July 2013
Volume 13, Issue 9
Vision Sciences Society Annual Meeting Abstract  |   July 2013
X-Junction Patterns Support Edge Classification
Author Affiliations
  • Alan Gilchrist
    Psychology Dept., Rutgers University, Newark Campus
  • Stephen Ivory
    Psychology Dept., Rutgers University, Newark Campus
Journal of Vision July 2013, Vol.13, 1151. doi:10.1167/13.9.1151
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      Alan Gilchrist, Stephen Ivory; X-Junction Patterns Support Edge Classification. Journal of Vision 2013;13(9):1151. doi: 10.1167/13.9.1151.

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      © ARVO (1962-2015); The Authors (2016-present)

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Veridical lightness requires veridical classification of reflectance and illuminance edges. When edges intersect, the luminance values in the four quadrants produce two basic patterns: ratio-invariance and difference-invariance. Difference-invariance occurs when two illuminance edges intersect. Ratio-invariance occurs when one reflectance edge and one illuminance edge intersect (but it does not reveal which edge is which). In Experiment 1, observers looking through a beam splitter saw two identical bright squares: a square veiling luminance and a square hole in a transparent filter. Forced choice judgments were random when the background was homogeneous. A square wave background produced X-junctions that were ratio-invariant at the square hole but difference-invariant at the square veil. Forced choice judgments were correct 100% of the time. This shows that X-junction information is effective. In Experiment 2, a large square piece of black paper was suspended in midair (in a dimly-lit room) and illuminated by light from a slide projector (Gelb effect), causing it to look like white paper. Ratio-preserving X-junctions were created by overlapping two regions on it: a white paper disk and a rectangular shadow (produced by a small opaque rectangle mounted on the glass projector slide). This display was viewed by a group of 15 subjects, who matched the square background to a Munsell 8.7. Of these, 14 reported the rectangle as black paper (Munsell 2.4) and the disk as a spotlight. A separate group of 15 subjects who viewed the same display surrounded by a thick white border saw the square background as black (Munsell 2.5). Twelve reported the black rectangle as a shadow and 11 reported the disk as white paper (Munsell 9.2). Overall, 25 subjects out of 30 reported an intersection of two kinds of edges, but the lightness of the large background determined which was which.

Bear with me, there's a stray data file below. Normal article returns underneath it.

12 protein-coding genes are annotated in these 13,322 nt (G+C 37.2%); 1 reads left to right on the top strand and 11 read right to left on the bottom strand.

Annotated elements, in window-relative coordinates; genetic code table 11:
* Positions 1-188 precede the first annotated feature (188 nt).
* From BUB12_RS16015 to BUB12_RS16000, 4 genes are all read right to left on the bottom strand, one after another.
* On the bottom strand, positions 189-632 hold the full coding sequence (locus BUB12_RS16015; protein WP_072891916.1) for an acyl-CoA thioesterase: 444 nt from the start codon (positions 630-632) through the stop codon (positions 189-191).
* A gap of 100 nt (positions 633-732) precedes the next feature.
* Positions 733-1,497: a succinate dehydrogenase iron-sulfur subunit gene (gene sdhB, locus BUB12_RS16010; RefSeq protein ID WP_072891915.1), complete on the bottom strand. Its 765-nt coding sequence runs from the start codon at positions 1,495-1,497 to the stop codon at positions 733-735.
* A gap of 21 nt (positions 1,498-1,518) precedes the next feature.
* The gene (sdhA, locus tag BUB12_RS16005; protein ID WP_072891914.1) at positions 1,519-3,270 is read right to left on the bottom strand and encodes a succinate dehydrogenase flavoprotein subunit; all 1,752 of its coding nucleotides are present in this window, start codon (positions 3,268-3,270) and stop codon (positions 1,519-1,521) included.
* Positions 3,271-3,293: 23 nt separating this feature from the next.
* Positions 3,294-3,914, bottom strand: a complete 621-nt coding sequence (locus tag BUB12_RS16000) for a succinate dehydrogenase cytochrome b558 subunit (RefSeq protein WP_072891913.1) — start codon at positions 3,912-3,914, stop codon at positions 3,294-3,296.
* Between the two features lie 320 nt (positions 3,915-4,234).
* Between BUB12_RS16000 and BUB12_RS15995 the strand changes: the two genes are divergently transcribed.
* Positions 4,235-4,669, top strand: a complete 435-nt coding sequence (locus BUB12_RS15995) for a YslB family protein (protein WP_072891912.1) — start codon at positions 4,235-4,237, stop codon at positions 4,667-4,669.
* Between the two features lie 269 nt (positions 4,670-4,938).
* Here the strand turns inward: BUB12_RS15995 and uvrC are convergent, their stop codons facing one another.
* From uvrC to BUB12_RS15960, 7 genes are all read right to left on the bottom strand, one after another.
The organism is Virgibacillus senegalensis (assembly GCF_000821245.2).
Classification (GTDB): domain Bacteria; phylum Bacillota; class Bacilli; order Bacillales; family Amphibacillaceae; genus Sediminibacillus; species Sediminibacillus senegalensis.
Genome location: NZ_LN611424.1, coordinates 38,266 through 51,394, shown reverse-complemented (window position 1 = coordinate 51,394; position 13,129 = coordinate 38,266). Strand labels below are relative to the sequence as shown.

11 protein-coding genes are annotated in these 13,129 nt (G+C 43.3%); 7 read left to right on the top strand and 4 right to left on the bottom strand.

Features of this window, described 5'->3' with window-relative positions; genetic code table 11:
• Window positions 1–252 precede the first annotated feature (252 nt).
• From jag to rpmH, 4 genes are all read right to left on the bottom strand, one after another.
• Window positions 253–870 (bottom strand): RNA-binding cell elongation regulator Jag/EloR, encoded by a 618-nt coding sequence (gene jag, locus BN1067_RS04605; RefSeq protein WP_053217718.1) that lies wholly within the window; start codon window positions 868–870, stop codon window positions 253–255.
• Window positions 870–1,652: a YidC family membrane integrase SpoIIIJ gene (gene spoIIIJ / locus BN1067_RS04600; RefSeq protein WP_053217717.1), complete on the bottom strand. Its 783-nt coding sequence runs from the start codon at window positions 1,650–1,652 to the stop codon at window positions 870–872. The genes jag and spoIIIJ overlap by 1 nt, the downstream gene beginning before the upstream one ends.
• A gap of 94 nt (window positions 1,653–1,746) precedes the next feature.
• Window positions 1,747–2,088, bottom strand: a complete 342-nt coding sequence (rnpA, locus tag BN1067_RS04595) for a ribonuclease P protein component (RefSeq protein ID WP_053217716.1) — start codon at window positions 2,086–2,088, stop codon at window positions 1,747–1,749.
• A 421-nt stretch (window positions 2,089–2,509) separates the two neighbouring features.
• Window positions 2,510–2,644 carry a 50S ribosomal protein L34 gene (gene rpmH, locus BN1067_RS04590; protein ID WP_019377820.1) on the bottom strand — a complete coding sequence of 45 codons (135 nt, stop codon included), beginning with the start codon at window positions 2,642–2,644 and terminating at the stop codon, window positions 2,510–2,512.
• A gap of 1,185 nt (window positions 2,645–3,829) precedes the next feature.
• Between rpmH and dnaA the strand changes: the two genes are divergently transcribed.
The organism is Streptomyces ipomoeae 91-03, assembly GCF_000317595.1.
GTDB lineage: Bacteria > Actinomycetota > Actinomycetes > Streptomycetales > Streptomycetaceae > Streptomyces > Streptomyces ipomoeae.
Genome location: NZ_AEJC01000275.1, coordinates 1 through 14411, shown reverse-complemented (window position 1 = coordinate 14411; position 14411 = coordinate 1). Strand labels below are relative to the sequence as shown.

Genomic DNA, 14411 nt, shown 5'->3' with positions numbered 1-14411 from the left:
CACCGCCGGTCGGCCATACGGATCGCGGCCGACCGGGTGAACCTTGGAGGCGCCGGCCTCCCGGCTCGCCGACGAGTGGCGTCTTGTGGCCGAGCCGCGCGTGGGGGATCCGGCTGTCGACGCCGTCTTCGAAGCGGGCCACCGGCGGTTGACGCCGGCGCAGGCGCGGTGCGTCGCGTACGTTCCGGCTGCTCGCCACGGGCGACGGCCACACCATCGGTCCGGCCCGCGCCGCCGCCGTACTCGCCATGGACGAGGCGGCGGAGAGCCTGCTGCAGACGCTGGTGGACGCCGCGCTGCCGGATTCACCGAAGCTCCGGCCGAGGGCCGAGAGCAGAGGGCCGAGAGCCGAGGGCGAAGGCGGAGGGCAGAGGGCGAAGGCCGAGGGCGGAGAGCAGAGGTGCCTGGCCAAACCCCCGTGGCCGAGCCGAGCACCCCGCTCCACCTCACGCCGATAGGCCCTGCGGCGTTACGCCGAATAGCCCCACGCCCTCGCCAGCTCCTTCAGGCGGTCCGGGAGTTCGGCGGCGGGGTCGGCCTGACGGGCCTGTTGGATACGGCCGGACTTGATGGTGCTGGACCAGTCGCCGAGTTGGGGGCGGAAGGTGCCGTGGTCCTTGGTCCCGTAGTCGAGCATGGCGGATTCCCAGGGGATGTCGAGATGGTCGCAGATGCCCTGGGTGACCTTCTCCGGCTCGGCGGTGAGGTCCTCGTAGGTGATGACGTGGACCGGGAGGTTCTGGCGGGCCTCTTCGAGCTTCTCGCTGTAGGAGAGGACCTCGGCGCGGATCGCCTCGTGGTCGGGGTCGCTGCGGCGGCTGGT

Meeting abstract presented at VSS 2013


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